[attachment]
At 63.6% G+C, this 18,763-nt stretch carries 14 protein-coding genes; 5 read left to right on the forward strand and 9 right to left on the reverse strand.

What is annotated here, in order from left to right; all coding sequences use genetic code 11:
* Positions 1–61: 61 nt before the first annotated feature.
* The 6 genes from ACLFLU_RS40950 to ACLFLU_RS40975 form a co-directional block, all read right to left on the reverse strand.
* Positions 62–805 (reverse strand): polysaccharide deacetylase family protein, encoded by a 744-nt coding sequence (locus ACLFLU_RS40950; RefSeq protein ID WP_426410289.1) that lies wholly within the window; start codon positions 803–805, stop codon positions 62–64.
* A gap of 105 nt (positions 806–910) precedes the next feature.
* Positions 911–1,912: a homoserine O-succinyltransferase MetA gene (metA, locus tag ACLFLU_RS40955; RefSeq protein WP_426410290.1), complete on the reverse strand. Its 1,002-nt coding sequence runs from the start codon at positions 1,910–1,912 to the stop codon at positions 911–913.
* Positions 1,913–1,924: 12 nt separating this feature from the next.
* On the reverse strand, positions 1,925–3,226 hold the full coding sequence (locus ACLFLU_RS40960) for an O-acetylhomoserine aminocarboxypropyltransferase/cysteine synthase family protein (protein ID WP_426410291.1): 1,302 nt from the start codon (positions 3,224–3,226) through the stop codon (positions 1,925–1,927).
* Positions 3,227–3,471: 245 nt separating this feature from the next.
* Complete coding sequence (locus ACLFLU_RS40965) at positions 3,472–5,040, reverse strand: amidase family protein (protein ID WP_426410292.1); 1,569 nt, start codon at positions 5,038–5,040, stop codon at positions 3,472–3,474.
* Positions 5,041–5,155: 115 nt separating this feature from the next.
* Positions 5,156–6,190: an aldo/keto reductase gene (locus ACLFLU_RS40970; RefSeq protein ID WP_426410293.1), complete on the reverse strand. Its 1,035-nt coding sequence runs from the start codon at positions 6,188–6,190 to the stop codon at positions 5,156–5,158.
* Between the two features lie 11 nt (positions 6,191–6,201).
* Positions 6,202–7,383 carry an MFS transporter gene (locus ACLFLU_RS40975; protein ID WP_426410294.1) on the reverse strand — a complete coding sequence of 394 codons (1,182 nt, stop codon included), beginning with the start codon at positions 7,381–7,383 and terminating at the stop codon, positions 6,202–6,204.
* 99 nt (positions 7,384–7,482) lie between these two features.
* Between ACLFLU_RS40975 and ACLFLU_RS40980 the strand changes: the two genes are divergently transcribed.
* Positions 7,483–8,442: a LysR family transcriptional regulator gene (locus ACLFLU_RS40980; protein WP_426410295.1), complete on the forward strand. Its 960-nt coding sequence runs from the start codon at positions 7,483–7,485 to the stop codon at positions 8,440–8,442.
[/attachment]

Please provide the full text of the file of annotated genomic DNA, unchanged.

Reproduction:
At 63.6% G+C, this 18,763-nt stretch carries 14 protein-coding genes; 5 read left to right on the forward strand and 9 right to left on the reverse strand.

What is annotated here, in order from left to right; all coding sequences use genetic code 11:
* Positions 1–61: 61 nt before the first annotated feature.
* The 6 genes from ACLFLU_RS40950 to ACLFLU_RS40975 form a co-directional block, all read right to left on the reverse strand.
* Positions 62–805 (reverse strand): polysaccharide deacetylase family protein, encoded by a 744-nt coding sequence (locus ACLFLU_RS40950; RefSeq protein ID WP_426410289.1) that lies wholly within the window; start codon positions 803–805, stop codon positions 62–64.
* A gap of 105 nt (positions 806–910) precedes the next feature.
* Positions 911–1,912: a homoserine O-succinyltransferase MetA gene (metA, locus tag ACLFLU_RS40955; RefSeq protein WP_426410290.1), complete on the reverse strand. Its 1,002-nt coding sequence runs from the start codon at positions 1,910–1,912 to the stop codon at positions 911–913.
* Positions 1,913–1,924: 12 nt separating this feature from the next.
* On the reverse strand, positions 1,925–3,226 hold the full coding sequence (locus ACLFLU_RS40960) for an O-acetylhomoserine aminocarboxypropyltransferase/cysteine synthase family protein (protein ID WP_426410291.1): 1,302 nt from the start codon (positions 3,224–3,226) through the stop codon (positions 1,925–1,927).
* Positions 3,227–3,471: 245 nt separating this feature from the next.
* Complete coding sequence (locus ACLFLU_RS40965) at positions 3,472–5,040, reverse strand: amidase family protein (protein ID WP_426410292.1); 1,569 nt, start codon at positions 5,038–5,040, stop codon at positions 3,472–3,474.
* Positions 5,041–5,155: 115 nt separating this feature from the next.
* Positions 5,156–6,190: an aldo/keto reductase gene (locus ACLFLU_RS40970; RefSeq protein ID WP_426410293.1), complete on the reverse strand. Its 1,035-nt coding sequence runs from the start codon at positions 6,188–6,190 to the stop codon at positions 5,156–5,158.
* Between the two features lie 11 nt (positions 6,191–6,201).
* Positions 6,202–7,383 carry an MFS transporter gene (locus ACLFLU_RS40975; protein ID WP_426410294.1) on the reverse strand — a complete coding sequence of 394 codons (1,182 nt, stop codon included), beginning with the start codon at positions 7,381–7,383 and terminating at the stop codon, positions 6,202–6,204.
* 99 nt (positions 7,384–7,482) lie between these two features.
* Between ACLFLU_RS40975 and ACLFLU_RS40980 the strand changes: the two genes are divergently transcribed.
* Positions 7,483–8,442: a LysR family transcriptional regulator gene (locus ACLFLU_RS40980; protein WP_426410295.1), complete on the forward strand. Its 960-nt coding sequence runs from the start codon at positions 7,483–7,485 to the stop codon at positions 8,440–8,442.